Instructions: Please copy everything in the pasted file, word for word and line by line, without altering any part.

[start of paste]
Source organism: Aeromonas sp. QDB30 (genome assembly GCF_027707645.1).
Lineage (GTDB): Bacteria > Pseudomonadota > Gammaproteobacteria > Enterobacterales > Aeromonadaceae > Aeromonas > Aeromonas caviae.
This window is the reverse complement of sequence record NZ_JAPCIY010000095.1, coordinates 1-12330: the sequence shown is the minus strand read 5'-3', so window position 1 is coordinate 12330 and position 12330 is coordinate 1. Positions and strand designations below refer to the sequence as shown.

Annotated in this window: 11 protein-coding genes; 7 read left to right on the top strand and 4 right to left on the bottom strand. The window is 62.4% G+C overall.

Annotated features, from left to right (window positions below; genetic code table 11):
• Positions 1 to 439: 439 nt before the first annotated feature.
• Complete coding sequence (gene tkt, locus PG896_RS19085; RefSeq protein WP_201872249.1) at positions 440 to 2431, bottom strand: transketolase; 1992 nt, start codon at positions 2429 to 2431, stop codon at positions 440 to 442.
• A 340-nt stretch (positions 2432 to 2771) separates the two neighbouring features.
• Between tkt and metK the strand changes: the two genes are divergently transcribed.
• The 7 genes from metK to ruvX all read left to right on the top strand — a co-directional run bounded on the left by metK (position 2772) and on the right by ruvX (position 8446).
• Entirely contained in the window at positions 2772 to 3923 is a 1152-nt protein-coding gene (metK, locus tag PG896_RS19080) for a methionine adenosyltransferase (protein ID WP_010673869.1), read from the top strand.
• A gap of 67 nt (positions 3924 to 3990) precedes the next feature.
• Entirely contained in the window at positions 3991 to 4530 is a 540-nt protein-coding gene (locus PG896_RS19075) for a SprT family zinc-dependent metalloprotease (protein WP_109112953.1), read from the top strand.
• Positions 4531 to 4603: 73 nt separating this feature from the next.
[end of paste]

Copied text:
Source organism: Aeromonas sp. QDB30 (genome assembly GCF_027707645.1).
Lineage (GTDB): Bacteria > Pseudomonadota > Gammaproteobacteria > Enterobacterales > Aeromonadaceae > Aeromonas > Aeromonas caviae.
This window is the reverse complement of sequence record NZ_JAPCIY010000095.1, coordinates 1-12330: the sequence shown is the minus strand read 5'-3', so window position 1 is coordinate 12330 and position 12330 is coordinate 1. Positions and strand designations below refer to the sequence as shown.

Annotated in this window: 11 protein-coding genes; 7 read left to right on the top strand and 4 right to left on the bottom strand. The window is 62.4% G+C overall.

Annotated features, from left to right (window positions below; genetic code table 11):
• Positions 1 to 439: 439 nt before the first annotated feature.
• Complete coding sequence (gene tkt, locus PG896_RS19085; RefSeq protein WP_201872249.1) at positions 440 to 2431, bottom strand: transketolase; 1992 nt, start codon at positions 2429 to 2431, stop codon at positions 440 to 442.
• A 340-nt stretch (positions 2432 to 2771) separates the two neighbouring features.
• Between tkt and metK the strand changes: the two genes are divergently transcribed.
• The 7 genes from metK to ruvX all read left to right on the top strand — a co-directional run bounded on the left by metK (position 2772) and on the right by ruvX (position 8446).
• Entirely contained in the window at positions 2772 to 3923 is a 1152-nt protein-coding gene (metK, locus tag PG896_RS19080) for a methionine adenosyltransferase (protein ID WP_010673869.1), read from the top strand.
• A gap of 67 nt (positions 3924 to 3990) precedes the next feature.
• Entirely contained in the window at positions 3991 to 4530 is a 540-nt protein-coding gene (locus PG896_RS19075) for a SprT family zinc-dependent metalloprotease (protein WP_109112953.1), read from the top strand.
• Positions 4531 to 4603: 73 nt separating this feature from the next.